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Cell Death Differ. 2007 Sep;14(9):1678-87. Epub 2007 Jun 8.

The Fas ligand intracellular domain is released by ADAM10 and SPPL2a cleavage in T-cells.

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Chemotherapeutisches Forschungsinstitut Georg-Speyer-Haus, Paul-Ehrlich-Strasse 42-44, 60596 Frankfurt, Germany.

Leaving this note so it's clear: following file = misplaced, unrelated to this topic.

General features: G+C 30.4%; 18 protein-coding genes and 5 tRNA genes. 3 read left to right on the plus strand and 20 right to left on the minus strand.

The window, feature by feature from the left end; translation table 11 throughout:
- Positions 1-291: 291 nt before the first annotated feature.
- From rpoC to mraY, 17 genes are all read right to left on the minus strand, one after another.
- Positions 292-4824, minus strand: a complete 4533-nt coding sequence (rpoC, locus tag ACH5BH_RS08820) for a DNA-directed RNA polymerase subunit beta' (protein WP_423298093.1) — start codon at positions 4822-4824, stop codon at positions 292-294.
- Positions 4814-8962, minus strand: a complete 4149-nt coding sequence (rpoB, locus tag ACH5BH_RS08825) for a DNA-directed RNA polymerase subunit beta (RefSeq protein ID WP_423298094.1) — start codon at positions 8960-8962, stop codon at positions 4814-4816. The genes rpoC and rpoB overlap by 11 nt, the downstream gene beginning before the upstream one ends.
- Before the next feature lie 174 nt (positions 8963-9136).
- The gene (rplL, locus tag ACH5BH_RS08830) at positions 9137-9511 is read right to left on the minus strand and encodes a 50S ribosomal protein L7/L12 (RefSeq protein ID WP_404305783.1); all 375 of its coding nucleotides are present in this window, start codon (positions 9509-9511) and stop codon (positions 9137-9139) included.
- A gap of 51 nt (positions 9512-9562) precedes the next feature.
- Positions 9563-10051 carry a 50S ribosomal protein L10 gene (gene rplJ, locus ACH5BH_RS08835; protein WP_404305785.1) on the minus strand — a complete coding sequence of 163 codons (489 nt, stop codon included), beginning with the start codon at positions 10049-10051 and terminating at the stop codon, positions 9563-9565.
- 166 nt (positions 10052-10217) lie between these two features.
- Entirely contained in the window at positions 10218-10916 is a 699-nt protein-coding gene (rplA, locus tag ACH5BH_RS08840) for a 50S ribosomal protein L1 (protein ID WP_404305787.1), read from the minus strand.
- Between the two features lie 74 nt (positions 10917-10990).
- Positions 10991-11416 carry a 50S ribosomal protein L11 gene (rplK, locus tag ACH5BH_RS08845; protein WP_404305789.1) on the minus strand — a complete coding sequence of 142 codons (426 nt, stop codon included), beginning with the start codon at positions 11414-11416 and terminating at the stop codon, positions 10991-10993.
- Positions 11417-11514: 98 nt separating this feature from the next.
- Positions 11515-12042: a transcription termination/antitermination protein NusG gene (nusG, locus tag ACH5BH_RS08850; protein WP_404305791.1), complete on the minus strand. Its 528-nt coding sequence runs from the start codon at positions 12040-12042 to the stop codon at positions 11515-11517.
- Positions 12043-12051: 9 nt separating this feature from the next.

Fas ligand (FasL) is a type II transmembrane protein belonging to the tumor necrosis factor family. Its binding to the cognate Fas receptor triggers the apoptosis that plays a pivotal role in the maintenance of immune system homeostasis. The cell death-inducing property of FasL has been associated with its extracellular domain, which can be cleaved off by metalloprotease activity to produce soluble FasL. The fate of the remaining membrane-anchored N-terminal part of the FasL molecule has not been determined. Here we show that post-translational processing of overexpressed and endogenous FasL in T-cells by the disintegrin and metalloprotease ADAM10 generates a 17-kDa N-terminal fragment, which lacks the receptor-binding extracellular domain. This FasL remnant is membrane anchored and further processed by SPPL2a, a member of the signal peptide peptidase-like family of intramembrane-cleaving proteases. SPPL2a cleavage liberates a smaller and highly unstable fragment mainly containing the intracellular FasL domain (FasL ICD). We show that this fragment translocates to the nucleus and is capable of inhibiting gene transcription. With ADAM10 and SPPL2a we have identified two proteases implicated in FasL processing and release of the FasL ICD, which has been shown to be important for retrograde FasL signaling.

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